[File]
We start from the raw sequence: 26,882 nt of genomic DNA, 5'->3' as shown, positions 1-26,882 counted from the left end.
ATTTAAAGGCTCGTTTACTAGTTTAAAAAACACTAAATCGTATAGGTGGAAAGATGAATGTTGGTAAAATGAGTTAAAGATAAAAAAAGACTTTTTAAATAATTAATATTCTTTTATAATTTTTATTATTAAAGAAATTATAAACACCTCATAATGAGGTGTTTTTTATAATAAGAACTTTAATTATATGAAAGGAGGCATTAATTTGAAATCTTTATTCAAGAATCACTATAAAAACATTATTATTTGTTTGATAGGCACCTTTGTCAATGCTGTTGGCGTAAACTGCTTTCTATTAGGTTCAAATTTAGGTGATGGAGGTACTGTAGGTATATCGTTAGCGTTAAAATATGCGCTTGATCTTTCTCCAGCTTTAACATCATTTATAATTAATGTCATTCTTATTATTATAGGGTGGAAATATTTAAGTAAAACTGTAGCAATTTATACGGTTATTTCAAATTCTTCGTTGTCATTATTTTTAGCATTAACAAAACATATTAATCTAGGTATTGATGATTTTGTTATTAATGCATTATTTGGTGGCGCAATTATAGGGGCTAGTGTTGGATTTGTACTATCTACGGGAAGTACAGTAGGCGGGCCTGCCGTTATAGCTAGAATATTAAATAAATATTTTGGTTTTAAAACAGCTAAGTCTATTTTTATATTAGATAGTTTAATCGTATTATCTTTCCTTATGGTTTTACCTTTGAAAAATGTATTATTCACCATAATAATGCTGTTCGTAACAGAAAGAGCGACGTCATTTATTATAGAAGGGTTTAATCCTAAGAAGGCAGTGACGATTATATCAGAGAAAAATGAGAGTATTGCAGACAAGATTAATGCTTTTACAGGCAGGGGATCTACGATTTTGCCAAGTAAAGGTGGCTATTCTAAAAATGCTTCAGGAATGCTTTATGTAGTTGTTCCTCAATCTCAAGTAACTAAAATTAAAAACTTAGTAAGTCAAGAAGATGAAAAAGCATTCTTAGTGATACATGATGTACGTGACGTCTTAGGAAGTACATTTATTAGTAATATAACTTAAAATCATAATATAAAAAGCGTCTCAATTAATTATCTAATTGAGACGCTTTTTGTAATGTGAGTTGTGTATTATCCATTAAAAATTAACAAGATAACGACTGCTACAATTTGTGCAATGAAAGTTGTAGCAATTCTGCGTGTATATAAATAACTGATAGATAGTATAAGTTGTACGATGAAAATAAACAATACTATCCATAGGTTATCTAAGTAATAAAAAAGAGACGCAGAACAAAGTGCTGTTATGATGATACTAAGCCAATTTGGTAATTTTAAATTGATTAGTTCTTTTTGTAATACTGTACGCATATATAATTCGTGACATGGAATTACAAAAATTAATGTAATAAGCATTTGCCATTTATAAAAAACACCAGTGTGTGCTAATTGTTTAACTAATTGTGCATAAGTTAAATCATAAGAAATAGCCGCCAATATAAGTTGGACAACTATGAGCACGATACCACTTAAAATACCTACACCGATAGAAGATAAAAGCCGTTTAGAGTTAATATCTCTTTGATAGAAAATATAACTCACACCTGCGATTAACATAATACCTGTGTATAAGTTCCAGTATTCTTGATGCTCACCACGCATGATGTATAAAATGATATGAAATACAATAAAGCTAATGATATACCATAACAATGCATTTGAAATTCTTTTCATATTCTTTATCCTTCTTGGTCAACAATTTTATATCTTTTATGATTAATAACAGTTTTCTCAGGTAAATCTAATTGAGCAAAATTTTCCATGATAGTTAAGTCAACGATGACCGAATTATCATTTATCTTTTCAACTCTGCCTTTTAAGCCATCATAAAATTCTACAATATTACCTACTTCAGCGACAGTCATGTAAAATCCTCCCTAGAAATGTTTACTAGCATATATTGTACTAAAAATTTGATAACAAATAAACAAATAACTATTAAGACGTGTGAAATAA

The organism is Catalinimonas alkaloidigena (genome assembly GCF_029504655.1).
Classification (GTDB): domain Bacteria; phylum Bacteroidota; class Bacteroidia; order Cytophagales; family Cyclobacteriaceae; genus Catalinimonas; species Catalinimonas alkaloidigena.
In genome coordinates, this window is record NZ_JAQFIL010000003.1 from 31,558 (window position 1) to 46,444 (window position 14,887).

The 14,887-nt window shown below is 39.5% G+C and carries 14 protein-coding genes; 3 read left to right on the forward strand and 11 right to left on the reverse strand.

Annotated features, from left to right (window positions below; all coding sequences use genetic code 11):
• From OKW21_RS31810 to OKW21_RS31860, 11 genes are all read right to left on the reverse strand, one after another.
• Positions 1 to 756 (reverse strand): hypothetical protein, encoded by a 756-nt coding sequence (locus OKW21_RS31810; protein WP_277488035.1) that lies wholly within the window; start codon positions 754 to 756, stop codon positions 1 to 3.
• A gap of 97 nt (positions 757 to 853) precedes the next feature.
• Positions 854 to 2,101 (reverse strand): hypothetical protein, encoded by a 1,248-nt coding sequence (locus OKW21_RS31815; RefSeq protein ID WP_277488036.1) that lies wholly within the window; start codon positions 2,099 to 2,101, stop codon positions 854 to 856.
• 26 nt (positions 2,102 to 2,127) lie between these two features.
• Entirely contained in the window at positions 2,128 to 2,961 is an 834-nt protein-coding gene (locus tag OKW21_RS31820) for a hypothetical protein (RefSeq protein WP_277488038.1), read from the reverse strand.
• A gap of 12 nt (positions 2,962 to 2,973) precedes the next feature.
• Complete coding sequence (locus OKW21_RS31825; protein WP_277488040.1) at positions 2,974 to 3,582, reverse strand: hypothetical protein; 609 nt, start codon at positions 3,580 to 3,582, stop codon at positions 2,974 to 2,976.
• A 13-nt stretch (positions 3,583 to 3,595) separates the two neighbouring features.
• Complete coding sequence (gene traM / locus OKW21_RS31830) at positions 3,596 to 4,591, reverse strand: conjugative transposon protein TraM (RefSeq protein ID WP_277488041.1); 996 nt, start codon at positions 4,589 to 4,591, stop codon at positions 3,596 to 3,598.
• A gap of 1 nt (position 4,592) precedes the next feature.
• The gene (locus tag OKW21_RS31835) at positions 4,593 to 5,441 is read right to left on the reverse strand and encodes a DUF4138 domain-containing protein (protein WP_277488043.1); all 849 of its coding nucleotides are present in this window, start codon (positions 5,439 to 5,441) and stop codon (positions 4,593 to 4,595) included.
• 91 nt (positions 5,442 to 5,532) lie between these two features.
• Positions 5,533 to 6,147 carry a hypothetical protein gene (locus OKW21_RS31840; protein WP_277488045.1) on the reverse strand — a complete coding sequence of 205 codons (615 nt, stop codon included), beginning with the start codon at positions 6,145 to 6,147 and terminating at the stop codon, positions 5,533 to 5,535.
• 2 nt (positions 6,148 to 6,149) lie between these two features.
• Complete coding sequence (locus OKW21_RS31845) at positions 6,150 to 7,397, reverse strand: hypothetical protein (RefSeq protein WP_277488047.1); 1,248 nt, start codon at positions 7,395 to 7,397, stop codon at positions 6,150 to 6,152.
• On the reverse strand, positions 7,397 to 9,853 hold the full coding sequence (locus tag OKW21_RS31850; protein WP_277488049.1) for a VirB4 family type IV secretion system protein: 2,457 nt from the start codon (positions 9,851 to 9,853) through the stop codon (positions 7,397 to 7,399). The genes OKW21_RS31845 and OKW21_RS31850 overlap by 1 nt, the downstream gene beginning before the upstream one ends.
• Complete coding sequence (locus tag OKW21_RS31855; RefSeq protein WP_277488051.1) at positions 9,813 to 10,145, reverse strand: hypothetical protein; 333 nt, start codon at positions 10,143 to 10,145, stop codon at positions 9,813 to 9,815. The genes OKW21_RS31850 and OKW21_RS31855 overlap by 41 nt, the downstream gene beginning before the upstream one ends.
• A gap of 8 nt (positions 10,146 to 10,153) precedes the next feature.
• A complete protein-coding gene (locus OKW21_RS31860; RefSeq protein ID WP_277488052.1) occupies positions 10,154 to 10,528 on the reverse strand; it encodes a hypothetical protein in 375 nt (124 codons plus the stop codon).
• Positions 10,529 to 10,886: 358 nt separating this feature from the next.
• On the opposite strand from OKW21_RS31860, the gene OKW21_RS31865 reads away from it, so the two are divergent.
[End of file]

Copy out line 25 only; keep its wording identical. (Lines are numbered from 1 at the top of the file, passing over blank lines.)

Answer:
• Complete coding sequence (locus tag OKW21_RS31855; RefSeq protein WP_277488051.1) at positions 9,813 to 10,145, reverse strand: hypothetical protein; 333 nt, start codon at positions 10,143 to 10,145, stop codon at positions 9,813 to 9,815. The genes OKW21_RS31850 and OKW21_RS31855 overlap by 41 nt, the downstream gene beginning before the upstream one ends.